GB: Il Labour va sotto e Blair chiede scusa per aver trascinato il paese nella guerra in Iraq e il suo partito alla sconfitta
Blair says sorry as Prescott admits Labour got a 'kicking' for Iraq war
Tony Blair's leadership was under renewed pressure last night after Labour slumped to a disastrous third place behind the Tories and Liberal Democrats in the local authority elections.
The Prime Minister apologised to the 548 councillors who lost their seats. Although 84 Labour candidates picked up seats, the party lost control of 13 authorities in Thursday's elections, a result widely blamed on the war in Iraq. But Mr Blair urged his party to "hold our nerve" after the drubbing in the polls and made it clear he did not believe it would affect his plans for the general election next year, or lead to a challenge for his leadership. Asked whether he was still the best person to lead Labour into the general election, Mr Blair said: "It makes me want to see through what we have begun."
The Prime Minister admitted his decision to go to war in Iraq had cost Labour seats across the country. "I understand why people worry about the basis on which we went to war," he said. "Yes, Iraq has been an immensely difficult decision." He added: "I would like to say how sorry I am to the councillors who have lost their seats."
Speaking at the British Embassy in Washington, after Ronald Reagan's funeral, Mr Blair said: "The Liberal Democrats have fought a campaign basically around Iraq. Iraq has been a shadow over our support. We have to understand these decisions arise in Government."
Mr Blair will face a difficult meeting with Labour backbenchers on Monday but he said: "The fact that the Government loses council elections does not really augur much for the general election. I think there are lessons we have got to learn. What has really happened is the Conservative Party have not really broken through."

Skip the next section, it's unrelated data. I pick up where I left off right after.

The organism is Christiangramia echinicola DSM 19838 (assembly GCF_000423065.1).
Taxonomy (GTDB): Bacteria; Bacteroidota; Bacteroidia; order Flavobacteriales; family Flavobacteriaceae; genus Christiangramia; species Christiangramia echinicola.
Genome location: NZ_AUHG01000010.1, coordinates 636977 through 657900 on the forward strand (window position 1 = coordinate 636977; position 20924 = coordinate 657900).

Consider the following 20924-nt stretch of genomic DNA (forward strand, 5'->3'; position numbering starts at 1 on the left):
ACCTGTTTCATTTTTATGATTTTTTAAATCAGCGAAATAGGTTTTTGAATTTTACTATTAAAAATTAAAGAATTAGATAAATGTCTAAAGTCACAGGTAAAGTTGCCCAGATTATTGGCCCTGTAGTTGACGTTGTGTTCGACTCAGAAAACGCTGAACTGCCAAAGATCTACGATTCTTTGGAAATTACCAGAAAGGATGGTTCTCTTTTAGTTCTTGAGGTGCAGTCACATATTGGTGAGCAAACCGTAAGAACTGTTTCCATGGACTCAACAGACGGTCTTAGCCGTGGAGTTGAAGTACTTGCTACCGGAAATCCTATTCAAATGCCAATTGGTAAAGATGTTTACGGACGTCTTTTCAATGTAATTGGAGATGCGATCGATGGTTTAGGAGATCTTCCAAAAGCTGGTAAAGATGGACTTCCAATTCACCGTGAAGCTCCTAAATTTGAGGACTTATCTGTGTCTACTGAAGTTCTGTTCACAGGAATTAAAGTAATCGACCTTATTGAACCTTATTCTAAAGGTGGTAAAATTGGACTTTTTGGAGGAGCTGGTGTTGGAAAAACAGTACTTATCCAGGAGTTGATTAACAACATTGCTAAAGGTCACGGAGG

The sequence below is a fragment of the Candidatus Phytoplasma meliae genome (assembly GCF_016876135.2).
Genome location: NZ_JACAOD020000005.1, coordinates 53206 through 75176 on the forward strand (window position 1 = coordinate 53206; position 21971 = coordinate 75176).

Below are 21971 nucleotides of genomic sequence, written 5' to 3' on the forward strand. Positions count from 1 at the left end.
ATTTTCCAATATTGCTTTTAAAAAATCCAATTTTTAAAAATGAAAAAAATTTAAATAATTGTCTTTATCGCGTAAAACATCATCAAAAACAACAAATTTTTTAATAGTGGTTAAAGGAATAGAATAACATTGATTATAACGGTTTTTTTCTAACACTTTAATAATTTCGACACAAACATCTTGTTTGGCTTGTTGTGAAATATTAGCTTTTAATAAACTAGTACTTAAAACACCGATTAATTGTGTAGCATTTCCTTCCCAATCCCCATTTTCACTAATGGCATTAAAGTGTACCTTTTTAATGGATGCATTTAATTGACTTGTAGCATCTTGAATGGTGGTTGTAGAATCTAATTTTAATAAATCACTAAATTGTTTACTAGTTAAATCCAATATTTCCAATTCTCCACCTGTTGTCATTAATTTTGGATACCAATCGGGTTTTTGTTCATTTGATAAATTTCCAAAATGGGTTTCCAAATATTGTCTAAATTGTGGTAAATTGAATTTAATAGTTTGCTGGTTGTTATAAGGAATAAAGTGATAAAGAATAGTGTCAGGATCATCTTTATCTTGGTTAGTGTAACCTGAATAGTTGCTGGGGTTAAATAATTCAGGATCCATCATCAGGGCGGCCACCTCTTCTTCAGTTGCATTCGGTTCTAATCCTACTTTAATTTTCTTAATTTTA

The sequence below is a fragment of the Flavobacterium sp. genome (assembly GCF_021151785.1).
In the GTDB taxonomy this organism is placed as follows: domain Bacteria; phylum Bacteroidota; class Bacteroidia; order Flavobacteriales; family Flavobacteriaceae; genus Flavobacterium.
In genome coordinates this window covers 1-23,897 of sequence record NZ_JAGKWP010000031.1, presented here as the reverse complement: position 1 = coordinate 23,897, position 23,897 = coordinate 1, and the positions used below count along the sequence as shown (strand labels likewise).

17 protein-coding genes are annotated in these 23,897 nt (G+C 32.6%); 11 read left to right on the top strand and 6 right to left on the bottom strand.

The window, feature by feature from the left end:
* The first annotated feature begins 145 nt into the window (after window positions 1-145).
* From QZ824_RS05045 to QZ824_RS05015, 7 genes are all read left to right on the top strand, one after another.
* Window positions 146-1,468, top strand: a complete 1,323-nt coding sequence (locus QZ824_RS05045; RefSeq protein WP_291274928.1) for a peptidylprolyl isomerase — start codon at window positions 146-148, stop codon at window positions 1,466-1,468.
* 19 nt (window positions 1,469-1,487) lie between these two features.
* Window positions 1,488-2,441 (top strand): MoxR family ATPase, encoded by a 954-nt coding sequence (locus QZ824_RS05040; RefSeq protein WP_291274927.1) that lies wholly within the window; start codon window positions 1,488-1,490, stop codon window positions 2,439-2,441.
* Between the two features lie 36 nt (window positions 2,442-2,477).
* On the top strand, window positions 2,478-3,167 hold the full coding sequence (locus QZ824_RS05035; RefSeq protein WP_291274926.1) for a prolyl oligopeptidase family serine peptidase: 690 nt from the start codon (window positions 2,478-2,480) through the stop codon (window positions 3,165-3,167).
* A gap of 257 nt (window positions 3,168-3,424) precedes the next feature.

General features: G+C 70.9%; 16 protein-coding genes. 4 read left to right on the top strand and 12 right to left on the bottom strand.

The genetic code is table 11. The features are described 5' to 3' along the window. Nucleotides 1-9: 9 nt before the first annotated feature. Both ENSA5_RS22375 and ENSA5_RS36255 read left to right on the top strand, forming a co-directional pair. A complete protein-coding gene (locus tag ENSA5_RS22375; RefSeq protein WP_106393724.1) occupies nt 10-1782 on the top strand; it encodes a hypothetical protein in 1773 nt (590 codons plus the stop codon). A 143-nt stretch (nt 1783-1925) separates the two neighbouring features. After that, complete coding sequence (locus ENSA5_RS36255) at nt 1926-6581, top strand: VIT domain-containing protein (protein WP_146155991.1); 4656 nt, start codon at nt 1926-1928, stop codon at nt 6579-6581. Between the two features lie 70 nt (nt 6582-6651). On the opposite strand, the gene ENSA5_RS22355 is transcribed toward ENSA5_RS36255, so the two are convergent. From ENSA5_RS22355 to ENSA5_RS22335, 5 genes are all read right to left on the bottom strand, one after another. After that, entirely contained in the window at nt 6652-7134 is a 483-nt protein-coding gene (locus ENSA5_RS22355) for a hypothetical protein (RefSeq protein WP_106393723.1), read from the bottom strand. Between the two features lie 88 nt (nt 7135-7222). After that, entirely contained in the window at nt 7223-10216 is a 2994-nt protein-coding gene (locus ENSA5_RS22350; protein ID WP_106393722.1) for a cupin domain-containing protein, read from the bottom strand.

John Prescott, the Deputy Prime Minister, admitted the party had received "a kicking" and David Blunkett, the Home Secretary, said he was "mortified". They both blamed a backlash over Iraq.
Clare Short, who resigned as a cabinet minister after the Iraq war, renewed her demand for Mr Blair to stand down. She said: "I think that the electorate is sending a message to Tony Blair because the Labour Party seems incapable of correcting him. What we did in Iraq has brought disgrace and dishonour on Britain around the world. As Tony Blair won't change the policy, the only way to make a correction is for him to step aside from the leadership."
Writing in The Independent today, Robin Cook says Mr Blair must promise there "will be no more Iraqs" if he wants to lead Labour into the general election. Ominously, he adds: "The real problem is that in his heart Tony Blair remains convinced that he was right and that he should be ready to do it again. So long as that remains the case, many of the voters who have deserted Labour will not return."
Noting that the Prime Minister did not appear in Labour's election broadcasts, he says: "We cannot fight a general election by keeping the Prime Minister out of the campaign." Christine McCafferty, Labour MP for Calder Valley, said: "If the Prime Minister were to hold his hands up and say 'I got it wrong' and perhaps apologise, then maybe people would be willing to trust again. But if he doesn't do that, then I think many voters will think it is time to have a new leader."